Chenying Liu is an origami engineer and roboticist, working towards her PhD in engineering science at the University of Oxford. Chenying is a speaker at Soapbox Science Milton Keynes, taking place at Middleton Hall on 25th June 2022, and the title of her Soapbox talk is: “From millipedes to robots – what can we do using origami?” In her talk, Chenying will discuss origami, the folding technique, and how we use it not only in our daily lives, but also in science, giving an overview of her research into the possibilities of folding plastic materials to design robots.
“Thanks to my parents’ professions I had the opportunity to be exposed to both humanistic care and scientific ideas, which had a profound impact on many of my life decisions, although I wasn’t aware of that in my early childhood.”
Embracing humanistic care and scientific ideas
I’m a DPhil candidate in engineering science (DPhil is known as PhD anywhere else) at the University of Oxford, doing research on origami and robotics. 25 years ago, I was born in China and received my primary and secondary education in Shenyang, a capital city located in the northeast part of my home country.
My mother has been a pharmacist and my father used to be a pilot and then an engineer in the air force, while now he has retired and stays at home with our little dog. Thanks to my parents’ professions I had the opportunity to be exposed to both humanistic care and scientific ideas, which had a profound impact on many of my life decisions, although I wasn’t aware of that in my early childhood.
Getting out of my comfort zone to learn culturally as well as academically
I chose to study automation at Beihang University (formerly known as Beijing University of Aeronautics and Astronautics) for my undergraduate degree. Having spent four years in Beijing, not far away from my home city, I was lucky enough to learn about topics ranging from basic maths and physics to advanced mechanical and electrical engineering.
After a summer programme at the University of Michigan, in Ann Arbor, before my final year, I decided to pursue my postgraduate study abroad so that I could get out of my comfort zone to learn things, not only academically but also culturally. An opportunity to study origami engineering at the University of Oxford came to me – so that’s why I’m here writing this piece now!
Doing origami with wood, metal and plastic
The daily life of a DPhil student varies so much and I’ve been enjoying the journey so far. My research is mainly about designing novel origami mechanisms from thick panels and exploring their possible applications as robots. Most of my daily time has been spent in the lab, either working on a computer program or making origami models (not paper ones but they can be wood, metal, or even plastic), which mean lots of fun for me — and also my colleagues in the same office!
From my second year, I also picked up a few teaching and outreach duties as I really love spending time with the younger students – it’s not merely a line on my CV but it connects me with different people, from whom I can learn a lot as well!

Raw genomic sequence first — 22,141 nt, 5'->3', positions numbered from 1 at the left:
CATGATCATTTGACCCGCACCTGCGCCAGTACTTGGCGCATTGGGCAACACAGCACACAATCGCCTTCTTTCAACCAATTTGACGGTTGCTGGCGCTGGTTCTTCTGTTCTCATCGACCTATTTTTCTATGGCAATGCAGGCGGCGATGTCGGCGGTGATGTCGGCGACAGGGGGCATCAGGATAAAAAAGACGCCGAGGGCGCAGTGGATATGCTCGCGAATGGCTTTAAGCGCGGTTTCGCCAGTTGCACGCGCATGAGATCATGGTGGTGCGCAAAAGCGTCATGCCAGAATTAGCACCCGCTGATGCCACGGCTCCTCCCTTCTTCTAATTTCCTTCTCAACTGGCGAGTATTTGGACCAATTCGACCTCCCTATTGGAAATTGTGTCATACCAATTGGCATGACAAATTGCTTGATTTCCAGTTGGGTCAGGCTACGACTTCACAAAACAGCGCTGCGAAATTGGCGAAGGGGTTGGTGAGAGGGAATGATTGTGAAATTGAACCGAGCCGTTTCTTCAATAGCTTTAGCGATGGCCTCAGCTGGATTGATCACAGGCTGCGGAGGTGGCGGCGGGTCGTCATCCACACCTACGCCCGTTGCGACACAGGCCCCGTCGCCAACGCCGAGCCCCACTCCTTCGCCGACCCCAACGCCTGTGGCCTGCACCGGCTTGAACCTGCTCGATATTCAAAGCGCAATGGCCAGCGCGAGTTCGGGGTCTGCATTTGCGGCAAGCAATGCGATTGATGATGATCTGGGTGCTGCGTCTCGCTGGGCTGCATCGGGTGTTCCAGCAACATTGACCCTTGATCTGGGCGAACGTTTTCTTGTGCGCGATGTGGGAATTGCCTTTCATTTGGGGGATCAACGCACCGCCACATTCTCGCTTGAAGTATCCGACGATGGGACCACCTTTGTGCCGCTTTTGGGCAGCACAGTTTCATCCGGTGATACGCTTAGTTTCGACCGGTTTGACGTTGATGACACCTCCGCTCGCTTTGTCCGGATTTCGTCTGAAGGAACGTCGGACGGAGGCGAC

Becoming a mental health first aider to help tackle the invisible impact of COVID
Looking back at the timeline of my DPhil at Oxford, I had one (or two) terms of ‘normal’ life before COVID broke out. Although my research is not heavily lab-based, it is still not true to say that COVID had little impact on what I do – in many invisible ways, the pandemic has changed how I think of and approach the questions, and subsequently what I do.
When working from home becomes a daily routine, I have never been so thrilled to meet friends and lab mates. The pandemic also alters how I act outside research – I’ve become increasingly aware of the state of the mental health of people around me. Even without COVID, doing a PhD can be a lonely journey, not to mention lots of ups and downs. Active listening can be super useful to help someone get things off their chest – therefore, I chose to become a mental health first aider during the post-pandemic era, which might be one of the best decisions I made until now.
Introducing an origami-inspired millipede robot
In early 2022, I heard about Soapbox Science from a departmental newsletter – I was immediately amazed by its diverse community of speakers and organisers, and its role in advocating for women and non-binary people. Luckily, I was selected as one of the 12 speakers at Milton Keynes and I’m very excited to talk about some of my work on an origami-inspired millipede robot.
Specifically, I’ll be talking about the biological features of a millipede and its relatives such as pill bugs and lobsters, and move on to how I use origami to imitate the behaviours of such living organisms.
There will be lots of interactive parts in my talk – I’ll try my best to use the five engagement tools: ‘Hook’; ‘Inform’; ‘Enable’; ‘Extend’; and ‘Reflect’ to connect with my audience. Hopefully, people can understand why origami, the Japanese paper art, is useful in engineering, and how we use it to simplify the process of making robots.
The future applications of my research in origami go beyond robots such as a gripper or millipede-like crawler. It can also be used as a deployable solar panel in outer space, foldable furniture at home or in other types of shelter, and even medical devices in the hospital.
You can see lots of previous examples from other researchers here:
I’m very excited to expand its scope of applications in the near future, and hopefully, finish my DPhil in 2023!
Seeing old and new faces
I really look forward to seeing old and new faces at this year’s Soapbox Science event. To learn more about my past work, you can check out this video.